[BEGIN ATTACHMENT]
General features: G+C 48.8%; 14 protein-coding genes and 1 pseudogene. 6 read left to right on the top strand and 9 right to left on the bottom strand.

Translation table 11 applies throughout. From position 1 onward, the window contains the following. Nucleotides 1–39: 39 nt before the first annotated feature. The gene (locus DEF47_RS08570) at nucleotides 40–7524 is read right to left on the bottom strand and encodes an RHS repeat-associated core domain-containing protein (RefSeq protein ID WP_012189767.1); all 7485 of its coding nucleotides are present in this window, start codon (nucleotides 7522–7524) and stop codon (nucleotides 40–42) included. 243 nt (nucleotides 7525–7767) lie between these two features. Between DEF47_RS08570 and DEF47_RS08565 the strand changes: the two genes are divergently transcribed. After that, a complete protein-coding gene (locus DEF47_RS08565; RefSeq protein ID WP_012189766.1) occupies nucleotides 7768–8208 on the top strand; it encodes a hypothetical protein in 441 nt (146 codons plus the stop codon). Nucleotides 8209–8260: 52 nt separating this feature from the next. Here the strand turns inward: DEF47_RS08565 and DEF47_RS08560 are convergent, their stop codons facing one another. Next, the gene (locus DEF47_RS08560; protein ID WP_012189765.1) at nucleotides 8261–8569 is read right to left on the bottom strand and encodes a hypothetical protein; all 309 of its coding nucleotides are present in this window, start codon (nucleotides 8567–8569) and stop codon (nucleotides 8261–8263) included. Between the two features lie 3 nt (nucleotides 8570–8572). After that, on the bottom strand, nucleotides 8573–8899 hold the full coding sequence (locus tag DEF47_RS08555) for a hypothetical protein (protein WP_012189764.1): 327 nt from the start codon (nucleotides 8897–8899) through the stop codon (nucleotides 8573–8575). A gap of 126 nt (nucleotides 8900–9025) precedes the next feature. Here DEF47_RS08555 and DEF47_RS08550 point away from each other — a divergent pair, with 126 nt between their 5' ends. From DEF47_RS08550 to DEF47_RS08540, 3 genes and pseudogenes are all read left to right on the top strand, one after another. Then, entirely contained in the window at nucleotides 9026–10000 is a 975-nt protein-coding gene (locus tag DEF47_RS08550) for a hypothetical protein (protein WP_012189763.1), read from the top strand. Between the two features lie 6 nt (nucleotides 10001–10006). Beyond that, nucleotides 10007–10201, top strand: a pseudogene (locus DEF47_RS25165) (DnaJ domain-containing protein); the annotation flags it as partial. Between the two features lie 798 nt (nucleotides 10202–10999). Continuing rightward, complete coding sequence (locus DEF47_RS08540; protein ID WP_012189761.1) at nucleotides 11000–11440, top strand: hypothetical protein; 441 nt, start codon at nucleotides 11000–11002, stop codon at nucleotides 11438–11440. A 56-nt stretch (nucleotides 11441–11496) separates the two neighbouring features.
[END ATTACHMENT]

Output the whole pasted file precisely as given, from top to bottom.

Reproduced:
General features: G+C 48.8%; 14 protein-coding genes and 1 pseudogene. 6 read left to right on the top strand and 9 right to left on the bottom strand.

Translation table 11 applies throughout. From position 1 onward, the window contains the following. Nucleotides 1–39: 39 nt before the first annotated feature. The gene (locus DEF47_RS08570) at nucleotides 40–7524 is read right to left on the bottom strand and encodes an RHS repeat-associated core domain-containing protein (RefSeq protein ID WP_012189767.1); all 7485 of its coding nucleotides are present in this window, start codon (nucleotides 7522–7524) and stop codon (nucleotides 40–42) included. 243 nt (nucleotides 7525–7767) lie between these two features. Between DEF47_RS08570 and DEF47_RS08565 the strand changes: the two genes are divergently transcribed. After that, a complete protein-coding gene (locus DEF47_RS08565; RefSeq protein ID WP_012189766.1) occupies nucleotides 7768–8208 on the top strand; it encodes a hypothetical protein in 441 nt (146 codons plus the stop codon). Nucleotides 8209–8260: 52 nt separating this feature from the next. Here the strand turns inward: DEF47_RS08565 and DEF47_RS08560 are convergent, their stop codons facing one another. Next, the gene (locus DEF47_RS08560; protein ID WP_012189765.1) at nucleotides 8261–8569 is read right to left on the bottom strand and encodes a hypothetical protein; all 309 of its coding nucleotides are present in this window, start codon (nucleotides 8567–8569) and stop codon (nucleotides 8261–8263) included. Between the two features lie 3 nt (nucleotides 8570–8572). After that, on the bottom strand, nucleotides 8573–8899 hold the full coding sequence (locus tag DEF47_RS08555) for a hypothetical protein (protein WP_012189764.1): 327 nt from the start codon (nucleotides 8897–8899) through the stop codon (nucleotides 8573–8575). A gap of 126 nt (nucleotides 8900–9025) precedes the next feature. Here DEF47_RS08555 and DEF47_RS08550 point away from each other — a divergent pair, with 126 nt between their 5' ends. From DEF47_RS08550 to DEF47_RS08540, 3 genes and pseudogenes are all read left to right on the top strand, one after another. Then, entirely contained in the window at nucleotides 9026–10000 is a 975-nt protein-coding gene (locus tag DEF47_RS08550) for a hypothetical protein (protein WP_012189763.1), read from the top strand. Between the two features lie 6 nt (nucleotides 10001–10006). Beyond that, nucleotides 10007–10201, top strand: a pseudogene (locus DEF47_RS25165) (DnaJ domain-containing protein); the annotation flags it as partial. Between the two features lie 798 nt (nucleotides 10202–10999). Continuing rightward, complete coding sequence (locus DEF47_RS08540; protein ID WP_012189761.1) at nucleotides 11000–11440, top strand: hypothetical protein; 441 nt, start codon at nucleotides 11000–11002, stop codon at nucleotides 11438–11440. A 56-nt stretch (nucleotides 11441–11496) separates the two neighbouring features.